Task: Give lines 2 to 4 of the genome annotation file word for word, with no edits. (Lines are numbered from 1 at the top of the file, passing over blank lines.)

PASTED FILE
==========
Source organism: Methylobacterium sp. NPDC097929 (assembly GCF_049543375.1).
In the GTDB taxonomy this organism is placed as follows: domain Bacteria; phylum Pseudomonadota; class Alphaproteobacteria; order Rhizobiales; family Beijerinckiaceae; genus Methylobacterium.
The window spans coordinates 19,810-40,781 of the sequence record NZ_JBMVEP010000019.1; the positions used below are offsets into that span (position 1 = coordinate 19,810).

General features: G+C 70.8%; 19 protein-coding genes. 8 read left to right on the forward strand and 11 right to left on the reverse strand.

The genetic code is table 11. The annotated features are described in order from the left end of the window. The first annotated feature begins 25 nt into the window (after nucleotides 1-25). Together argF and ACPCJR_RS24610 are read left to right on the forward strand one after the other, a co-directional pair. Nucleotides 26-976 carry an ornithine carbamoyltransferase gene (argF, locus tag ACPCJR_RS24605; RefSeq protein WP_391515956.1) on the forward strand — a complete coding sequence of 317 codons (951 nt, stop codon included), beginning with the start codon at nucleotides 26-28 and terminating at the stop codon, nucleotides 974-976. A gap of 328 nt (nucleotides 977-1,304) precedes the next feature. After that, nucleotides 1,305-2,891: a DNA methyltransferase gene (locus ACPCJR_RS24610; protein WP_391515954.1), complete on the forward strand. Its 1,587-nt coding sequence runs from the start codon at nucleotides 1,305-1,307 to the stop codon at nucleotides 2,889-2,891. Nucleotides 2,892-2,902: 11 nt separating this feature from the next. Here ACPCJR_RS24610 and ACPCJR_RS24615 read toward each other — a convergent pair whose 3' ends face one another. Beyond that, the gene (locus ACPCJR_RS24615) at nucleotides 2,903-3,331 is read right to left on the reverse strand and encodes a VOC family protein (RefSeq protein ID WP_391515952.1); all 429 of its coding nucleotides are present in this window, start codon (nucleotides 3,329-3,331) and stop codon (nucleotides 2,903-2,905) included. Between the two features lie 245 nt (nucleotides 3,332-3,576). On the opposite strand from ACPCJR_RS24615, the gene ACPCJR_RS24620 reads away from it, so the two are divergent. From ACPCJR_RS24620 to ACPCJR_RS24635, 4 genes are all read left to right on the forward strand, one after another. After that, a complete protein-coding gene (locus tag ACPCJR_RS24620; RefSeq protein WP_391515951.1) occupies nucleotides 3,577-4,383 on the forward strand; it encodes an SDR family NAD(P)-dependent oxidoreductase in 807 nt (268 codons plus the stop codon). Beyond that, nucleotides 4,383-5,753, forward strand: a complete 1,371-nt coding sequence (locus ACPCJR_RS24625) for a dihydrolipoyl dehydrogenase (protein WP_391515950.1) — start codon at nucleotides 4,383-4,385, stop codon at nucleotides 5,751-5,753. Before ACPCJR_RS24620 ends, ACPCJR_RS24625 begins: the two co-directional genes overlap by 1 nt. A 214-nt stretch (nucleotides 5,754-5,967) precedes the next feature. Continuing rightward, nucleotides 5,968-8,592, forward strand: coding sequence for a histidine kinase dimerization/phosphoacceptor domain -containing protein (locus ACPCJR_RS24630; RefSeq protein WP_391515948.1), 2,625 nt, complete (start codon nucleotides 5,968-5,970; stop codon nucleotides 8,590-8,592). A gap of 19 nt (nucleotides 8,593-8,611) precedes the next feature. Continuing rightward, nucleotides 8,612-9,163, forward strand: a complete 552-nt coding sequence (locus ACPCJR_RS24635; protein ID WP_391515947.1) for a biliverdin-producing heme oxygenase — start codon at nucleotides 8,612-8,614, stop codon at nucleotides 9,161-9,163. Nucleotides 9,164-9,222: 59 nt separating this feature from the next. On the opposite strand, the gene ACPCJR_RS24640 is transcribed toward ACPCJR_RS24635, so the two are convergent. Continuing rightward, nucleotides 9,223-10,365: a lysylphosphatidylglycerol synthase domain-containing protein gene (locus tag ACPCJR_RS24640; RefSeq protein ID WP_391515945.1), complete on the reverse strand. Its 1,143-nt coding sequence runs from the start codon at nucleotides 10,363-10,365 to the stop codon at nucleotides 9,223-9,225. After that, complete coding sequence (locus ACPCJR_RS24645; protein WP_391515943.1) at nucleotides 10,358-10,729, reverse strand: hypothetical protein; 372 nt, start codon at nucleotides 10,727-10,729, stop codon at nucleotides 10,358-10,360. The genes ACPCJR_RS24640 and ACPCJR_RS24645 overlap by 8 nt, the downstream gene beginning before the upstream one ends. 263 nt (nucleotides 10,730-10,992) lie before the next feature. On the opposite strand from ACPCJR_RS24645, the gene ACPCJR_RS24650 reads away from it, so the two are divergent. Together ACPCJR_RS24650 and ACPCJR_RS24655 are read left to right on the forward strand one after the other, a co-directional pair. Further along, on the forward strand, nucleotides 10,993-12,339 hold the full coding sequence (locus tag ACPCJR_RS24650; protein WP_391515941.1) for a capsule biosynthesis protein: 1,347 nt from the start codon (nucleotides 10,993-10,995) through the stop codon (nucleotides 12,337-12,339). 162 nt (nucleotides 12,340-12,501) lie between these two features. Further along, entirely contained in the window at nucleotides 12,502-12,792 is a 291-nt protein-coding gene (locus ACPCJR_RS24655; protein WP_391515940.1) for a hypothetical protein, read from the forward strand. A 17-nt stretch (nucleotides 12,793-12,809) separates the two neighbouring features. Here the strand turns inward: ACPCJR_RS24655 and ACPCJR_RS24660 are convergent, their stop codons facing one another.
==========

In the GTDB taxonomy this organism is placed as follows: domain Bacteria; phylum Pseudomonadota; class Alphaproteobacteria; order Rhizobiales; family Beijerinckiaceae; genus Methylobacterium.
The window spans coordinates 19,810-40,781 of the sequence record NZ_JBMVEP010000019.1; the positions used below are offsets into that span (position 1 = coordinate 19,810).

General features: G+C 70.8%; 19 protein-coding genes. 8 read left to right on the forward strand and 11 right to left on the reverse strand.